Monday, August 24, 2015

Daily rolling blackouts, decreased water pressure, farmers searching for places to sell their maize, gas shortages, increased food prices, layoffs at the mines…

     This has been happening in Zambia the past few months and it’s continuing to worsen. Zambia is expected to completely black out by the month of November. Imagine a country the size of Texas without power.

     The main reason for the power shortage is there is not enough water in Kariba Dam to supply electricity needs for the country. Zambezi River is low and rain isn’t expected to fall until November.

     So, with the rolling blackouts, refrigeration isn’t keeping food cold anymore. Milk producers are throwing out spoiled milk.
     Increased gas prices are causing a fuel shortage. Sometimes people are stuck where they are because there is no gas at the gas stations.

     Mines are laying off employees or even shutting down completely due to a decrease in the price of copper. The power shortage is making things worse for the mines, as well.

     This all trickles down to the small farmer; the people I have been working with for the past year and a half. Most of them live without electricity, so why would they be affected? Well, they are stuck with maize they can’t sell because the government has no money left in the reserves to buy maize. Most farmers rely on income from maize as their only income source of the year. This means they will have no money to buy the things they need; including food.

     Some water sources rely on electricity to run. Women and children will have to spend a large portion of their day walking longer distances to retrieve water for bathing, cooking, cleaning, watering their gardens, and drinking.

     Another worry is the increase use of charcoal. Charcoal is made from trees. Much of Zambia is battling deforestation.  Charcoal is one of the few fuel alternatives for cooking and boiling water when people’s power is out. Even people living in gated communities in the suburbs are turning to charcoal.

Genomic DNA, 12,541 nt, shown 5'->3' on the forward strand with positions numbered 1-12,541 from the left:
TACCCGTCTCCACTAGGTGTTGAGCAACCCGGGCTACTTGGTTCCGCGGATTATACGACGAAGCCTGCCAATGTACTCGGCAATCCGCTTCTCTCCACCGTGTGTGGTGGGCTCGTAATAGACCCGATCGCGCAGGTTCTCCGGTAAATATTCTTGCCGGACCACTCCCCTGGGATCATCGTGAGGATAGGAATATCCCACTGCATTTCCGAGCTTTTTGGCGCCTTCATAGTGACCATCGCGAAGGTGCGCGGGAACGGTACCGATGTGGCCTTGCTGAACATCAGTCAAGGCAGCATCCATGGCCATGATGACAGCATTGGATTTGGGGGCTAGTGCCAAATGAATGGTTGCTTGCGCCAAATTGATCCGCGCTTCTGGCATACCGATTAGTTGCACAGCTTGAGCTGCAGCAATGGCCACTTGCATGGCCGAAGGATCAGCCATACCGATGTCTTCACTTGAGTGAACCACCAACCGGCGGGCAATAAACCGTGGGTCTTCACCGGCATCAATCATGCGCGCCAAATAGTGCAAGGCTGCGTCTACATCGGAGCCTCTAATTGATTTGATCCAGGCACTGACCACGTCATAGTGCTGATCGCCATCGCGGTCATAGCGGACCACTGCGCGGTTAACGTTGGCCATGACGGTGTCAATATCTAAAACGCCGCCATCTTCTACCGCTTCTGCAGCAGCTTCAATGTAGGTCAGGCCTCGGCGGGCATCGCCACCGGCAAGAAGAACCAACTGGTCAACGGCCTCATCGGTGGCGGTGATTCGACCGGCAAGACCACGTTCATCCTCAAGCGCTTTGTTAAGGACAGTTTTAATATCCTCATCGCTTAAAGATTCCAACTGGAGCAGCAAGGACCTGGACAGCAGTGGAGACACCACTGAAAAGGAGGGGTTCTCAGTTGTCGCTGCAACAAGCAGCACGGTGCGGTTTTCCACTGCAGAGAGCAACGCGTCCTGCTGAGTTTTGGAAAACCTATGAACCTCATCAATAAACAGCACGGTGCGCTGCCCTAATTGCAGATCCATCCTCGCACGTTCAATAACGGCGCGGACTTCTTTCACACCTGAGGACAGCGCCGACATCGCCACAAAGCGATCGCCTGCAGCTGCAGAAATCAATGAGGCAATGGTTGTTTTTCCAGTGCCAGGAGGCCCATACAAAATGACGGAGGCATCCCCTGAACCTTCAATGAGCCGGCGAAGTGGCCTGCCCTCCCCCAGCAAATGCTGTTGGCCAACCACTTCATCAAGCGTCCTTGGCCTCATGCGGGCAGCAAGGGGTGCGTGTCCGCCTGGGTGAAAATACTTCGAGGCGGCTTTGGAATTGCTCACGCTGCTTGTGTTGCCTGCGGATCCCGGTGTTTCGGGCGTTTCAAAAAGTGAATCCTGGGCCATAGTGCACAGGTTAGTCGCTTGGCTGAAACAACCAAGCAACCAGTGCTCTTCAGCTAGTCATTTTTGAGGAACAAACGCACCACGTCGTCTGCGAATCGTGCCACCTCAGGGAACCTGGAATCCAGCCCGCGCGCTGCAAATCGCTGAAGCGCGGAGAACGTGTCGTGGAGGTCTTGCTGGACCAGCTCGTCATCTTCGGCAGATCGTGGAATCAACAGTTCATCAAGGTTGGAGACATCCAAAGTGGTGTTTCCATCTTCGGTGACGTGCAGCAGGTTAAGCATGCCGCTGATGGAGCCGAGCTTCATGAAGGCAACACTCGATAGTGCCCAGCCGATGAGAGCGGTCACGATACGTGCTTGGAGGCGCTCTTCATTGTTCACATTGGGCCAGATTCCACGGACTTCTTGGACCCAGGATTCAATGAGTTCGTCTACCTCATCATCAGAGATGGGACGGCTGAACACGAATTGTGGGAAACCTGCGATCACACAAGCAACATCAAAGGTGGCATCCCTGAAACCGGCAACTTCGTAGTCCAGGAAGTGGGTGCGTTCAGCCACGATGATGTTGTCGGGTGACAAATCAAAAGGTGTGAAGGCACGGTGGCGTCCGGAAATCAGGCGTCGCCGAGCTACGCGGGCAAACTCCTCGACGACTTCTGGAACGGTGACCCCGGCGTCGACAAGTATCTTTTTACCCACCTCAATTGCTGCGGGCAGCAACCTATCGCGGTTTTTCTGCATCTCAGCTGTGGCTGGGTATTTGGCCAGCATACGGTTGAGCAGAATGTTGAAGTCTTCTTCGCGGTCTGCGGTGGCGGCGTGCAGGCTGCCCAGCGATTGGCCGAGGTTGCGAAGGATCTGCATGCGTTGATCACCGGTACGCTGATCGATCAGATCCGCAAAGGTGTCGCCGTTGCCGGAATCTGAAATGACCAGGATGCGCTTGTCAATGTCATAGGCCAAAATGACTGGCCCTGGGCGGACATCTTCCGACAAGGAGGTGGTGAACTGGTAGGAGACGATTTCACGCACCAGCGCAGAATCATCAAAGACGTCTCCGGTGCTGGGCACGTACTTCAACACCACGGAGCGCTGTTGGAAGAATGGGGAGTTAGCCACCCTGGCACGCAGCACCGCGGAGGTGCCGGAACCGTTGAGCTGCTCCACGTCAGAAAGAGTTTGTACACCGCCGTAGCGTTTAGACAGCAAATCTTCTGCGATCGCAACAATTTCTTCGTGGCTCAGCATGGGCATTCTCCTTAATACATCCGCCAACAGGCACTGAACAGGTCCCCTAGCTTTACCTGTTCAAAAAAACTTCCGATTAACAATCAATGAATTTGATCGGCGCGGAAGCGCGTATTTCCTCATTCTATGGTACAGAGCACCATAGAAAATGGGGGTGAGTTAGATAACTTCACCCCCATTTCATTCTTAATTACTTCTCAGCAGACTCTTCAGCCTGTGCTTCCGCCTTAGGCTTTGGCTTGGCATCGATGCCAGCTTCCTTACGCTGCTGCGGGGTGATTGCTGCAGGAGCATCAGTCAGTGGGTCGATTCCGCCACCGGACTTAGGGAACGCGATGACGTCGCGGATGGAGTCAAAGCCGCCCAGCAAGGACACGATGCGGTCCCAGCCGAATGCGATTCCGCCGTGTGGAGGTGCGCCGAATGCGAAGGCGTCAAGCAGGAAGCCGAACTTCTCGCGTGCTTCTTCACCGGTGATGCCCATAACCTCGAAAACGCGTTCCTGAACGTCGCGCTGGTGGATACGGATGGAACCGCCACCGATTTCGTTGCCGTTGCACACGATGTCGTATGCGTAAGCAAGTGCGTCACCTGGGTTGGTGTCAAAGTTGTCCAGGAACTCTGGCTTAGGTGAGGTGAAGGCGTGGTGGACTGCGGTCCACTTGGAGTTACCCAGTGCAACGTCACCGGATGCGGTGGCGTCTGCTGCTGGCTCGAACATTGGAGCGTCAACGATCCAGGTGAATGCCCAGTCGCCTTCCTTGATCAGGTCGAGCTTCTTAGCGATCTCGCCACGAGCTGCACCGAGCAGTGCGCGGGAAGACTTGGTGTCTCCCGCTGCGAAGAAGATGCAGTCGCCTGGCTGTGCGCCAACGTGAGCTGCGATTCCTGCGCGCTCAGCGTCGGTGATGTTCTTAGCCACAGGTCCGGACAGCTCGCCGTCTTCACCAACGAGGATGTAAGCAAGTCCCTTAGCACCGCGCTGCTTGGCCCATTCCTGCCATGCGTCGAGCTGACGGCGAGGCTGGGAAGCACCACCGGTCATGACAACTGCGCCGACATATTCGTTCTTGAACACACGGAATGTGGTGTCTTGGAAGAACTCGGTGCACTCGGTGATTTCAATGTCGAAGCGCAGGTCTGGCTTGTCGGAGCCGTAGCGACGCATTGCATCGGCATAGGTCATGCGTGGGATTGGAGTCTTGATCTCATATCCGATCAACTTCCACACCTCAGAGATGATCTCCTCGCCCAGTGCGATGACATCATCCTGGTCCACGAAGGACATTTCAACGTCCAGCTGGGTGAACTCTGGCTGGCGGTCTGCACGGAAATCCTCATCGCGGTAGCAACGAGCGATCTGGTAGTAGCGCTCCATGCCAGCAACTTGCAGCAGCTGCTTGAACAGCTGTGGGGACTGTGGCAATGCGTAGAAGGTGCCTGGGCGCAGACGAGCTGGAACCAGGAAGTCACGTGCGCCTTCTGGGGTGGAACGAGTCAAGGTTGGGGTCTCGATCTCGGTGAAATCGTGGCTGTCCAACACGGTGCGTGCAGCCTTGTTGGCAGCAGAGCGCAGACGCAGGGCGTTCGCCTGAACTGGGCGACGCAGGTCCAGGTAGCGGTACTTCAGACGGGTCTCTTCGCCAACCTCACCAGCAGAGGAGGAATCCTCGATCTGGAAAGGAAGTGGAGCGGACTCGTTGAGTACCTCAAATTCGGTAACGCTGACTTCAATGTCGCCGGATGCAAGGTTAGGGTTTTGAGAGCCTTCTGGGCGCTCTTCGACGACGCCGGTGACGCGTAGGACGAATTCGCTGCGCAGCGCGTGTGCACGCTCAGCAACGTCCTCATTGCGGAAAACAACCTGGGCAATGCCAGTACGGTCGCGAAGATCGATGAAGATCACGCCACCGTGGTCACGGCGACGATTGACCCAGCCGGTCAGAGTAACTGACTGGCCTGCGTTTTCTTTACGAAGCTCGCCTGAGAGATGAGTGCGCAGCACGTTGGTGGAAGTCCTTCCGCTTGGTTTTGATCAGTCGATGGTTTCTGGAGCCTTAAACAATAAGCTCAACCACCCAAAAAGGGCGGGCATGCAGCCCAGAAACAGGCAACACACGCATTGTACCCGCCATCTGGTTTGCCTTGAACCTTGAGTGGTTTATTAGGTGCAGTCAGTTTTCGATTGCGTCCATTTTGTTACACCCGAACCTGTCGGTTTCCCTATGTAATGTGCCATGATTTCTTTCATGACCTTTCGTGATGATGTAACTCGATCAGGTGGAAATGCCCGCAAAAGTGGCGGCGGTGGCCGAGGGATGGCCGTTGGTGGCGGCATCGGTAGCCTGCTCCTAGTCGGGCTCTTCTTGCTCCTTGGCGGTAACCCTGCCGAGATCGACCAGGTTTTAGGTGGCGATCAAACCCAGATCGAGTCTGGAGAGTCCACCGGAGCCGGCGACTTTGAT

Millions of people are expected to go hungry on top of entering hunger season next month. Children who come over to my hut to play games, draw with chalk on my kinzanza floor, look at National Geographic magazines will suffer from hunger like they’ve never known before. And there’s not much I can do about it. I can only watch this happen. I love these children. And the people…these peaceful people…will suffer.

     But, the spiral I am witnessing here in the country I am serving is spiraling fast; too fast for anyone to know what will happen next. My home of almost two years will become another African country forgotten about after the headlines make it known to the world it exists. But, it doesn’t matter because there is nothing anyone can do.

     Zambia has made its way into my heart. I love it here and I love its people. A place I’ve experienced feeling safe, safe enough to hitch rides on my frequent travels and not one time feeling threatened. How many countries can you name where a woman can hitch alone and feel safe?

     Zambia is a place where great opportunity can happen, but, for now, the people must wait. Wait for years until it gets back to where it was when I arrived. This isn’t the States; it’s a developing country. Developing countries can’t afford setbacks such as this. I just hope it stays peaceful and the children I’ve become friends with hang in there until things get better.

*Since I wrote this article the copper prices continue to drop and the Kwatcha is now $1=K8. Expatriates are starting to emigrate to other countries due to job loss. 

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